Media owners paying rebates to agencies has become a growing but controversial practice in the media industry in recent years as advertisers have squeezed agency margins, but few companies discuss rebates in their published accounts.
Some advertisers have raised fears that agencies may be receiving payments from media owners without telling their clients.
ISBA, the trade body for UK advertisers, and the Association of National Advertisers, its American equivalent, have both warned their members in recent months that they need to tighten up their contracts with media agencies.
Rebates are not common practice in the US, unlike in the UK, leading the ANA to conduct an investigation, which concluded in June that "non-transparent" business practices by US media agencies were "pervasive".
Guardian Media Group described its payment of rebates to advertising agencies as one of its "critical accounting judgements and key sources of estimation uncertainty" in its accounts.
"The group enters into agreements with advertising agencies, which are subject to a minimum spend and typically include a commitment to deliver rebates to the agency based on the level of agency spend over the contract period. These rebates can take the form of free advertising space, cash payments or both," the accounts for the year to March 2016 said.
"The rebate provision is calculated using the forecast spend over the contract period and the rebate entitlement set out in the trading agreement. Calculating the required provision therefore requires an estimate of future period spend in determining what tier of spend the agencies may reach over the agreement."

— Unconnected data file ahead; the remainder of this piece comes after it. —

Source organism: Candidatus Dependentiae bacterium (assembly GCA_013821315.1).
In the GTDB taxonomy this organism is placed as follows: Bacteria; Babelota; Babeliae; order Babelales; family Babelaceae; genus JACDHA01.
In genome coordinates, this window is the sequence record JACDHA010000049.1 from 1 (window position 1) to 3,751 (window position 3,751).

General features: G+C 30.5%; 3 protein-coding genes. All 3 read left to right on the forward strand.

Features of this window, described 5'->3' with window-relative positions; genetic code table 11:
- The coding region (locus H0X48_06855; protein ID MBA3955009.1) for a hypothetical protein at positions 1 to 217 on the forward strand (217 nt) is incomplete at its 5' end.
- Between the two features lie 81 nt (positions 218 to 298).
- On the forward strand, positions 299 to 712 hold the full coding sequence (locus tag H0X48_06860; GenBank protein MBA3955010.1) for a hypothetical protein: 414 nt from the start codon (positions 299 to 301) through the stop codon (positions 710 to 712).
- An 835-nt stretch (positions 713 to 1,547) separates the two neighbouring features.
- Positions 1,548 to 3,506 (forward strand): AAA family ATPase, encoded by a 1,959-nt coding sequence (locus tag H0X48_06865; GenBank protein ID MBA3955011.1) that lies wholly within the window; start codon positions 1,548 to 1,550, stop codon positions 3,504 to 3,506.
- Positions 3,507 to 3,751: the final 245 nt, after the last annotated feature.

Guardian Media Group made no mention of rebates in its annual accounts in previous years.
A spokesman declined to comment further but it is understood that the disclosure was made in the interests of greater transparency, even though it has been paying rebates for some time.
It is the second leading UK publisher to disclose rebate payments in its accounts in the last financial year.
In a surprise move, DMGT told its stock market investors that it set aside £26m in the year to last September – equivalent to about 7% of its annual advertising take.
Privately-owned GMG, which operates a free, ad-funded website, did not disclose how much money it paid agencies in rebates.
It is thought that there is no obligation on a media owner to mention rebates in its accounts, but an auditor could advise a company to disclose them in the interests of transparency, particularly if the sum is considered material.
GMG and DMGT use the same audit firm, PwC, and GMG’s annual report used almost exactly the same language about rebates as DMGT’s accounts, which were published last December.
It remains unusual for media owners to mention agency rebates in their annual accounts.
Trinity Mirror and Johnston Press are among the listed publishers to make no reference to rebates in their most recent accounts.